Local Elections Matter

Last week we told you that every vote counts. In local primary elections, like we had on Tuesday, sometimes there are less than a thousand total votes for all the candidates in one race. If you get to cast a ballot in one of those races you are powerful. Your voice is amplified and your priorities get more attention. When you vote in primaries and then again in November, it’s like getting a bonus round of political leverage.

On Tuesday, a couple of wonderful things happened. MainStream’s political action committee, MainPAC, endorsed candidates in seventeen races, and in all but four of those races candidates we endorsed will move on to the general election. In some of the races the leaders walked away with lots of space between them and their nearest competitor, and in other races it was very close, but in almost all cases the moderate candidates fared well. The four races in which the moderates didn’t get enough votes to get beyond the primaries all share one feature – Kansans for Life and Americans for Prosperity were spending money and knocking on doors to influence the voters.

But let’s look at some numbers. In Wyandotte County 13,654 people voted, which is about 17.72% of registered voters. In Johnson County 26,912 people voted, which is 9.83% of registered voters. In Douglas County, 5,944 people voted, which is about 10.14% of registered voters. In total, it was a pretty average turnout for a primary, which seems strange since it feels like there’s so much political engagement right now. How can we change that? How can we move the needle on voter turnout?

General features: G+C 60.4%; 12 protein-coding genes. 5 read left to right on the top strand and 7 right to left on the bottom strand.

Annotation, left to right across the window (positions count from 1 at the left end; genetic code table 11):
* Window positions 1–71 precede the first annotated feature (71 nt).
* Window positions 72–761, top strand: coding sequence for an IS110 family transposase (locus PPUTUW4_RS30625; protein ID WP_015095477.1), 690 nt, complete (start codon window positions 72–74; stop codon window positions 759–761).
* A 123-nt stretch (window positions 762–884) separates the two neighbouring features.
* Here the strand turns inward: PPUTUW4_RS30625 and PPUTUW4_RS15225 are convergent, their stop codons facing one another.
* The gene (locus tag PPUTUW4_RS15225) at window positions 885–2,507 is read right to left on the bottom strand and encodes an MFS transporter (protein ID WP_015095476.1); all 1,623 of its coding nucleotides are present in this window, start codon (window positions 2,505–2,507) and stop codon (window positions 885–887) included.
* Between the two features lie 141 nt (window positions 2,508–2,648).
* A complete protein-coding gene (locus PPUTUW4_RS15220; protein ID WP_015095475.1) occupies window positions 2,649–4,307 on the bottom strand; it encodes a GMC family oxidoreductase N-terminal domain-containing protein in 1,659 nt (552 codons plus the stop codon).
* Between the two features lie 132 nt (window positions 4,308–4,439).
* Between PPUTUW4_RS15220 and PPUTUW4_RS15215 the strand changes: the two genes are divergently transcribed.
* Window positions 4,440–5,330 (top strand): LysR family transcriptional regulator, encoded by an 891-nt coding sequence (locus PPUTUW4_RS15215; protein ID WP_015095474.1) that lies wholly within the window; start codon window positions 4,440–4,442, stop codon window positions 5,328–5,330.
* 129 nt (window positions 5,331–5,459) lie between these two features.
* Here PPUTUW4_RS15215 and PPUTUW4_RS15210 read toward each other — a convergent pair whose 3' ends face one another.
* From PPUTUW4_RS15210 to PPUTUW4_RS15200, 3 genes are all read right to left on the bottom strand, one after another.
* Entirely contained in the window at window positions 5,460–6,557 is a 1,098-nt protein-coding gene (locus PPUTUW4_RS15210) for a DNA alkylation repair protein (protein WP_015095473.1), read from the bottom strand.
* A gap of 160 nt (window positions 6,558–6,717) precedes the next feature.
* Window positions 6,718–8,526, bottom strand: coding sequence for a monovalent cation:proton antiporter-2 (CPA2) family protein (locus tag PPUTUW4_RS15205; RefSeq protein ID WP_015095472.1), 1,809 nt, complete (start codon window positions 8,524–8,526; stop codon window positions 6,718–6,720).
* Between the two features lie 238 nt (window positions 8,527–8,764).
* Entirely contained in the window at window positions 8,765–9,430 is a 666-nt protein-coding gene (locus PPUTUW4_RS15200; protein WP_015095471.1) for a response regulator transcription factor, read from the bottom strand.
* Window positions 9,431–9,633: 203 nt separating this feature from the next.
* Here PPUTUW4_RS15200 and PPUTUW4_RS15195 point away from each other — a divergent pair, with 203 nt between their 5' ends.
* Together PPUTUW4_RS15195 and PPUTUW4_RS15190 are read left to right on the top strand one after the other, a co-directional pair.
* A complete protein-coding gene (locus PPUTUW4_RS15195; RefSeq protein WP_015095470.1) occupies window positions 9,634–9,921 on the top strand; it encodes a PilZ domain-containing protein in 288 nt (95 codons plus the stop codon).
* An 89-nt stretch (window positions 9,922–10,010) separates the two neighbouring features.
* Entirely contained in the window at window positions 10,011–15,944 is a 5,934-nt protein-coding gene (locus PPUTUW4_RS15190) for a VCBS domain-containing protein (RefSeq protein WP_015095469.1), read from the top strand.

These local elections matter so much. Mayors, city council members and school board members have a real-time effect on how we live our lives. Local races are too important for us to let the conservative groups out-perform us because they got to a door we didn’t, and we think that’s what happened in those four races where the moderates lost to more conservative challengers. So, we are gearing up to double-down for November. Each and every one of the candidates who made the primary cut—plus the whole slew of other candidates who didn’t have a primary—are looking for help. They’re looking for donations, door knockers, phone callers, and fundraisers. They want to meet people – and you know people, so you can help! The more people we talk to, the more likely they are to vote. It’s possible that might be the first step in moving that needle.

Do you want to read about some things you could talk to other people about? Here’s coverage of Tuesday’s primary:

November 7th will be here before you know it. Can you promise yourself you’re going to do something to get out the vote every day between now and Nov. 7th? We bet you can. We’re counting on it. 

Remember to do more than vote. Get informed, get involved, make a difference.

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